BIZTIPS - July 31, 2005
Biz Tips: State of the State
Sunday, July 31, 2005
By Art Hill
For the most part, the news from Salem is good for business. Despite the focus in some press reports on the Legislature’s shortcomings, our senators and representatives are doing what we elected them to do. Now all that remains of the 73rd Legislative Assembly is some final committee work and a rush to move stalled bills to floor votes.
While there could be some last-minute setbacks and nobody got everything they wanted, the state’s budget has been pretty well put to rest. At $12.4 Billion, it’s not far from the Governor’s proposed budget of last December. The changes are largely in where the money will be spent – specific departments, agencies, programs. And the rising economy made a little more tax revenue available to restore some essential services.
Examples of business-related legislation from Associated Oregon Industries’ “watch list” include House Bill 2127, lowering unemployment taxes paid by employers by 12 percent. The Legislature passed it and the Governor signed it. Senate Bill 740 would have imposed a special recycling tax on electronic products, but it failed when it was judged to have adverse impacts on retailers and consumers. Following approval in the Senate, SB 323 looks like it will be signed into law, helping to clear up some questions about the difference between employees and independent contractors.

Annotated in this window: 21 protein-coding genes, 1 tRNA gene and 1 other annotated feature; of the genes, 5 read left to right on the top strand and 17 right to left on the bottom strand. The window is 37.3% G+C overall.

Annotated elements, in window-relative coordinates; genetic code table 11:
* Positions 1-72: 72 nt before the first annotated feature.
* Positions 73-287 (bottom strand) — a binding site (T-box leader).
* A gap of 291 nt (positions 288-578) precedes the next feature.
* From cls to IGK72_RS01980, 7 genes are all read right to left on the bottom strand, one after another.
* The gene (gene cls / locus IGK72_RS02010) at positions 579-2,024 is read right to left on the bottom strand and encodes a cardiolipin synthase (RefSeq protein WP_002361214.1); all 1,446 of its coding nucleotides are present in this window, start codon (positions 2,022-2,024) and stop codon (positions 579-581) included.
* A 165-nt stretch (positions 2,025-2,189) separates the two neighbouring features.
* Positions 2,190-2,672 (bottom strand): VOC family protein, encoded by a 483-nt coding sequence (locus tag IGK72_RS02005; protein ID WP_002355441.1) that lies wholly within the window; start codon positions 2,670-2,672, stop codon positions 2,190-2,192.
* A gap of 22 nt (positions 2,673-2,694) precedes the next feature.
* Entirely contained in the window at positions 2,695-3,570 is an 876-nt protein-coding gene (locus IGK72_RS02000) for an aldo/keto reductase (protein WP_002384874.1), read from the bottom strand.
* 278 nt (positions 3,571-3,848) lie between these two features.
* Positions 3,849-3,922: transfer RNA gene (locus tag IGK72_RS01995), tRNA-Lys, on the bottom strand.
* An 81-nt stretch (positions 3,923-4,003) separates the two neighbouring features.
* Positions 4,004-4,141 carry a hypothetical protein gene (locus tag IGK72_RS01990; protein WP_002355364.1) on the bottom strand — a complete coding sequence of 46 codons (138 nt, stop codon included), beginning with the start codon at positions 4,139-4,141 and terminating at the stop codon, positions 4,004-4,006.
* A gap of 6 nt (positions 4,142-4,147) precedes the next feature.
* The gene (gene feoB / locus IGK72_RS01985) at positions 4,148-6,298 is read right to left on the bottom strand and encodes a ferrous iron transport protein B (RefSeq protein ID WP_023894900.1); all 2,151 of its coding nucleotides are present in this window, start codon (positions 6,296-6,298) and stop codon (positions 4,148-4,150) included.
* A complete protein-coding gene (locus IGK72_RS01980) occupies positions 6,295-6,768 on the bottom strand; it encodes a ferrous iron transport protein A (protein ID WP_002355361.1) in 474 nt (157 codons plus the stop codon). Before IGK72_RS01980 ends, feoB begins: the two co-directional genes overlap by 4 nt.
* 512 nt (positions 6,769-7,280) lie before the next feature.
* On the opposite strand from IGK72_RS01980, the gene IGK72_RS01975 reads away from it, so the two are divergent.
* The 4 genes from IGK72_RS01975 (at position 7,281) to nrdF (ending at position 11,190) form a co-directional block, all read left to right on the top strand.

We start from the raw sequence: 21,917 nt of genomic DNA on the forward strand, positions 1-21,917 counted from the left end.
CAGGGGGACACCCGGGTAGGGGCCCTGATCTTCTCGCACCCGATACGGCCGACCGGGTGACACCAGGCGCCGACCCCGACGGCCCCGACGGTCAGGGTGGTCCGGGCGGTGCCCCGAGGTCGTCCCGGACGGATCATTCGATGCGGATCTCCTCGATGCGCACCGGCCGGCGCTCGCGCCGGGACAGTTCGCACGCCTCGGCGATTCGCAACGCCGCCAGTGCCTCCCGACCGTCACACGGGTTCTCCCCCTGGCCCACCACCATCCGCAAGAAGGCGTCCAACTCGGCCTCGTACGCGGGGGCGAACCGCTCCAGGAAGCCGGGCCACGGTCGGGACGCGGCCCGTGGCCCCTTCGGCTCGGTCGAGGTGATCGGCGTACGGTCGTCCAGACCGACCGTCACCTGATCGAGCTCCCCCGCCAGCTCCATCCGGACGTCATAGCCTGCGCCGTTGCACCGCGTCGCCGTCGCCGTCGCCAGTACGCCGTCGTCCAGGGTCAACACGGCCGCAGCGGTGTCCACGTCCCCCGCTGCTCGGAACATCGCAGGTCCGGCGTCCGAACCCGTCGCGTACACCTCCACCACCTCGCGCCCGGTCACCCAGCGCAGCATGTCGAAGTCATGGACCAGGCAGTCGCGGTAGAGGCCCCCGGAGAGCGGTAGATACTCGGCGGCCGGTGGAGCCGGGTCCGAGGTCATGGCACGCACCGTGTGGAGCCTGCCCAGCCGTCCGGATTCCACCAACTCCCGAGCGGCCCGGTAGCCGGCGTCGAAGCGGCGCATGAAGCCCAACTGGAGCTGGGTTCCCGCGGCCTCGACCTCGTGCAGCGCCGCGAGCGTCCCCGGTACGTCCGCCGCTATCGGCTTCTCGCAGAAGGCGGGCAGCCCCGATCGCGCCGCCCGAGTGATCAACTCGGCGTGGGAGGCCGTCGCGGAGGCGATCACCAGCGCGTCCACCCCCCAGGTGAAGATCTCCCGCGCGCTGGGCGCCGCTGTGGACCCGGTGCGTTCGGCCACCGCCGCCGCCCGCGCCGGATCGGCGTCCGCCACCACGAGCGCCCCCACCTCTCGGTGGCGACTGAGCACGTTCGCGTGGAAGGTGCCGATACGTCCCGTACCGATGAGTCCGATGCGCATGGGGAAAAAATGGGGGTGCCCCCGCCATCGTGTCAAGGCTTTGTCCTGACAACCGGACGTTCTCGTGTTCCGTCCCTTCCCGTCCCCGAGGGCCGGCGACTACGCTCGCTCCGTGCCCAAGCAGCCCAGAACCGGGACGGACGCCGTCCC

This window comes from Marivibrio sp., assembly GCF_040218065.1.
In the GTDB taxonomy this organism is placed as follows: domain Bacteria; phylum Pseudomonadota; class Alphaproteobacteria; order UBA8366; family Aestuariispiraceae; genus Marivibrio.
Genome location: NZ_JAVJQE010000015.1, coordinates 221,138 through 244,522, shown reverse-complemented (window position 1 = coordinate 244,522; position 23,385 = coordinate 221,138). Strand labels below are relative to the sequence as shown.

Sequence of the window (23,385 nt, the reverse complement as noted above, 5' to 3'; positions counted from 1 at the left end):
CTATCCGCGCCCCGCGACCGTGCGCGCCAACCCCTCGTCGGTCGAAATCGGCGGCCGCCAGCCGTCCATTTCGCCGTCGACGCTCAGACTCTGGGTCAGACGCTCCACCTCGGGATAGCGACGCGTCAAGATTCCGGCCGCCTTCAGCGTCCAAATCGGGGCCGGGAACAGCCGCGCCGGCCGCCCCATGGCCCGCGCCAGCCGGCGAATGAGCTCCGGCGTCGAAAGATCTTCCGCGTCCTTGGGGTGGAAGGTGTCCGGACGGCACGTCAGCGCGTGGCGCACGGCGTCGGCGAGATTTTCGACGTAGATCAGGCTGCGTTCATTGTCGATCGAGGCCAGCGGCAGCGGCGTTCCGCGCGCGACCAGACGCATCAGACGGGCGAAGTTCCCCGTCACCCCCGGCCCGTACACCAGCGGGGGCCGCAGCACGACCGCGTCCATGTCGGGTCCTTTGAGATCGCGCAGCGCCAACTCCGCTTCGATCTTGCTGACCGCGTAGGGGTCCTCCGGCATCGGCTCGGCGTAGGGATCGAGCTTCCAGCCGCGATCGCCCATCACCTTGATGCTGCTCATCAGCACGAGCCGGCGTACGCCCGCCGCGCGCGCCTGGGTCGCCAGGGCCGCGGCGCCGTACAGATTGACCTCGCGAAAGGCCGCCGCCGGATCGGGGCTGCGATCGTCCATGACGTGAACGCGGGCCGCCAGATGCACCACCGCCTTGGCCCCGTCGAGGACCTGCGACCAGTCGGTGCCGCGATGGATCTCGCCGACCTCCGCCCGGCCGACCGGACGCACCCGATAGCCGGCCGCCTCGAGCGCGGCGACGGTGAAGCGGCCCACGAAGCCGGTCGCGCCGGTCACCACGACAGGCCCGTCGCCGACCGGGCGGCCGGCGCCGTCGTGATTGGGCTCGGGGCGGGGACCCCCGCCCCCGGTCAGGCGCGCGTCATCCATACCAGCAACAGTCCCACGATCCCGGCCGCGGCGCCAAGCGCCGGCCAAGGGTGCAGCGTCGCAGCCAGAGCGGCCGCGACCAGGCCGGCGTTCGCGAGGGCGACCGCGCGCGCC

But after the final gavel comes down, one thing will continue to bother me about the business of government here in Oregon (and many other states). If you ran a $12.4 billion company, wouldn’t you plan income and expenses more than two years ahead? Wouldn’t your stockholders demand to know what your company is doing to insure that it will prosper five and even ten years from now? Of course they would. So why don’t we require the same long-range budgeting from our government? Easy to say but hard to do? No excuse. Let’s help our Governor and legislators take a longer view.
One final note. Oregon’s economy, (especially eastern Oregon’s economy) depends on good transportation. Under a massive Federal transportation bill heading for the President’s desk, Oregon will get roughly $2.2 billion for highway projects through the end of the decade. Let’s keep our legislators updated on where to spend that money for our most urgent transportation needs. Let’s keep the news from Salem good – for business.
Content © 2005 East Oregonian